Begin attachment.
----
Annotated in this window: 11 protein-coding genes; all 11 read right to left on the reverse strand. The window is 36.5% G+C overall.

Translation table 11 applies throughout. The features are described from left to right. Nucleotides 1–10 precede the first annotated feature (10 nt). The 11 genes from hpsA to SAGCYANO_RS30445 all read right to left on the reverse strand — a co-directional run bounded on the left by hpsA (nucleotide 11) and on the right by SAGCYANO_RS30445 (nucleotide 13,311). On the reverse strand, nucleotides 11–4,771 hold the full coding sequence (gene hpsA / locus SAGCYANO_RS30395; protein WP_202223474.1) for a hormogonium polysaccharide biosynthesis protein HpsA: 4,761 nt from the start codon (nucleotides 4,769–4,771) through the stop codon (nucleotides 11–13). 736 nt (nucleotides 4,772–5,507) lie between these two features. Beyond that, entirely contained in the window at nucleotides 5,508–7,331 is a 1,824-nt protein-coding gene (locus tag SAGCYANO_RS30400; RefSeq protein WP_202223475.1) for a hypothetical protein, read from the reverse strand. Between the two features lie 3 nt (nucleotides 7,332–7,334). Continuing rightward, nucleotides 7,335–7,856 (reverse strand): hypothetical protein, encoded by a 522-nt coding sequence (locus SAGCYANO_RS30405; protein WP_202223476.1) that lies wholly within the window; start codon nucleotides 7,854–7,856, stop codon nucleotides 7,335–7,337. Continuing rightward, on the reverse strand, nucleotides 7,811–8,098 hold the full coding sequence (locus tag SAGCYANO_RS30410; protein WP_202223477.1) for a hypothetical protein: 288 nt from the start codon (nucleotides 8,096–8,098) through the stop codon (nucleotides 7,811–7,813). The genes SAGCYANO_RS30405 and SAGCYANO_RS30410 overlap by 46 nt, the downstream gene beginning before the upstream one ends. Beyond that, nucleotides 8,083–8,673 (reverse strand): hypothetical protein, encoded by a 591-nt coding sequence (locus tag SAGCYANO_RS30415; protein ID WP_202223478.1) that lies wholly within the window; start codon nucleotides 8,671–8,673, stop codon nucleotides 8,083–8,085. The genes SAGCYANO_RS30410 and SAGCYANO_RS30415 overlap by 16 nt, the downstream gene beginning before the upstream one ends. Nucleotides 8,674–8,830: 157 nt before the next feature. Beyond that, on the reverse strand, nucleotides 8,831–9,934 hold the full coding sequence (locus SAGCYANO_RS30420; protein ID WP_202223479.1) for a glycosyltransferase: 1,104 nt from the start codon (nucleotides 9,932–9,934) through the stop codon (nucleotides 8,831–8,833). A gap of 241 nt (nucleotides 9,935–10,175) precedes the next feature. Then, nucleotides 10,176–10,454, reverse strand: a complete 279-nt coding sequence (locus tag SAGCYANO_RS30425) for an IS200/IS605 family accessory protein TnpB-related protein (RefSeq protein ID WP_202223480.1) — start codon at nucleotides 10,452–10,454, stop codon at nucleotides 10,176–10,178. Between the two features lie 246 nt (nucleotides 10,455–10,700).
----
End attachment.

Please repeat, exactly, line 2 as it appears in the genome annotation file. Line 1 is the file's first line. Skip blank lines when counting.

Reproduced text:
Translation table 11 applies throughout. The features are described from left to right. Nucleotides 1–10 precede the first annotated feature (10 nt). The 11 genes from hpsA to SAGCYANO_RS30445 all read right to left on the reverse strand — a co-directional run bounded on the left by hpsA (nucleotide 11) and on the right by SAGCYANO_RS30445 (nucleotide 13,311). On the reverse strand, nucleotides 11–4,771 hold the full coding sequence (gene hpsA / locus SAGCYANO_RS30395; protein WP_202223474.1) for a hormogonium polysaccharide biosynthesis protein HpsA: 4,761 nt from the start codon (nucleotides 4,769–4,771) through the stop codon (nucleotides 11–13). 736 nt (nucleotides 4,772–5,507) lie between these two features. Beyond that, entirely contained in the window at nucleotides 5,508–7,331 is a 1,824-nt protein-coding gene (locus tag SAGCYANO_RS30400; RefSeq protein WP_202223475.1) for a hypothetical protein, read from the reverse strand. Between the two features lie 3 nt (nucleotides 7,332–7,334). Continuing rightward, nucleotides 7,335–7,856 (reverse strand): hypothetical protein, encoded by a 522-nt coding sequence (locus SAGCYANO_RS30405; protein WP_202223476.1) that lies wholly within the window; start codon nucleotides 7,854–7,856, stop codon nucleotides 7,335–7,337. Continuing rightward, on the reverse strand, nucleotides 7,811–8,098 hold the full coding sequence (locus tag SAGCYANO_RS30410; protein WP_202223477.1) for a hypothetical protein: 288 nt from the start codon (nucleotides 8,096–8,098) through the stop codon (nucleotides 7,811–7,813). The genes SAGCYANO_RS30405 and SAGCYANO_RS30410 overlap by 46 nt, the downstream gene beginning before the upstream one ends. Beyond that, nucleotides 8,083–8,673 (reverse strand): hypothetical protein, encoded by a 591-nt coding sequence (locus tag SAGCYANO_RS30415; protein ID WP_202223478.1) that lies wholly within the window; start codon nucleotides 8,671–8,673, stop codon nucleotides 8,083–8,085. The genes SAGCYANO_RS30410 and SAGCYANO_RS30415 overlap by 16 nt, the downstream gene beginning before the upstream one ends. Nucleotides 8,674–8,830: 157 nt before the next feature. Beyond that, on the reverse strand, nucleotides 8,831–9,934 hold the full coding sequence (locus SAGCYANO_RS30420; protein ID WP_202223479.1) for a glycosyltransferase: 1,104 nt from the start codon (nucleotides 9,932–9,934) through the stop codon (nucleotides 8,831–8,833). A gap of 241 nt (nucleotides 9,935–10,175) precedes the next feature. Then, nucleotides 10,176–10,454, reverse strand: a complete 279-nt coding sequence (locus tag SAGCYANO_RS30425) for an IS200/IS605 family accessory protein TnpB-related protein (RefSeq protein ID WP_202223480.1) — start codon at nucleotides 10,452–10,454, stop codon at nucleotides 10,176–10,178. Between the two features lie 246 nt (nucleotides 10,455–10,700).